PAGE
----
SouthFront is waiting results of the investigation of this case by the YouTube staff. We want to know who was responsible for re-uploading/restoration of the video “Foreign Policy Diary ‘War on Terror’ [remastered]”. How was the video restored?

This series of hostile and disingenuous actions, as well as prejudicial treatment of some members of the YouTube staff against SouthFront poses a real threat that SouthFront’s YouTube channel might soon be closed down or frozen. In this case, SouthFront informs that you can watch all SouthFront videos at the project’s website, http://southfront.org

Sep 22 08:43

Jailbreaking your connected coffee machine: The idiocy of things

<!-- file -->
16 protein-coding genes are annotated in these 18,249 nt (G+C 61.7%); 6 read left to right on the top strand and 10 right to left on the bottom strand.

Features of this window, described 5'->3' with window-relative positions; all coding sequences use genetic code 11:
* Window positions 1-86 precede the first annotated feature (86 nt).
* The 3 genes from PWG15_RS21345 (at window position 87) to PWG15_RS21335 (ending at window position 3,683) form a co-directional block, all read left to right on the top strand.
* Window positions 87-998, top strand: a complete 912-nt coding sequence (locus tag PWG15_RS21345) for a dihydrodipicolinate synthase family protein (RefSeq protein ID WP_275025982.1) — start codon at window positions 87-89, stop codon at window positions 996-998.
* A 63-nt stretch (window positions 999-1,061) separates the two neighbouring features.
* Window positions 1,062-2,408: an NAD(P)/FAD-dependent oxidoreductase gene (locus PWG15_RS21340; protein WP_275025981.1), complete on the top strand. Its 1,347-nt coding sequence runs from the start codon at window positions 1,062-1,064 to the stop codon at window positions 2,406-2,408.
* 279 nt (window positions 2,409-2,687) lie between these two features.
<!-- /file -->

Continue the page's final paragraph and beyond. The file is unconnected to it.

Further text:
Pretty much all these things -- with the exception of the Amazon Echo, which uses AWS for virtually everything -- can act as regular dumb devices that can be operated manually in the event they lose connectivity.

But, increasingly, I am starting to see smart devices that not only rely on connectivity for basic functionality but use networking and sensors in order to prevent end-users from actually getting the most out of their devices.

Specifically, I am talking about smart appliances that depend on refillable supplies. In information technology, the most notable offender is Hewlett-Packard small/home office printers, which not only use proprietary ink and toner cartridges that are specific to each model but employ validation technology to determine that the refills are in fact genuine OEM parts, and it will disable third-party cartridges if detected.

Sep 22 06:14

Harvard Study Proves Apple Slows Down old iPhones to Sell Millions of New Models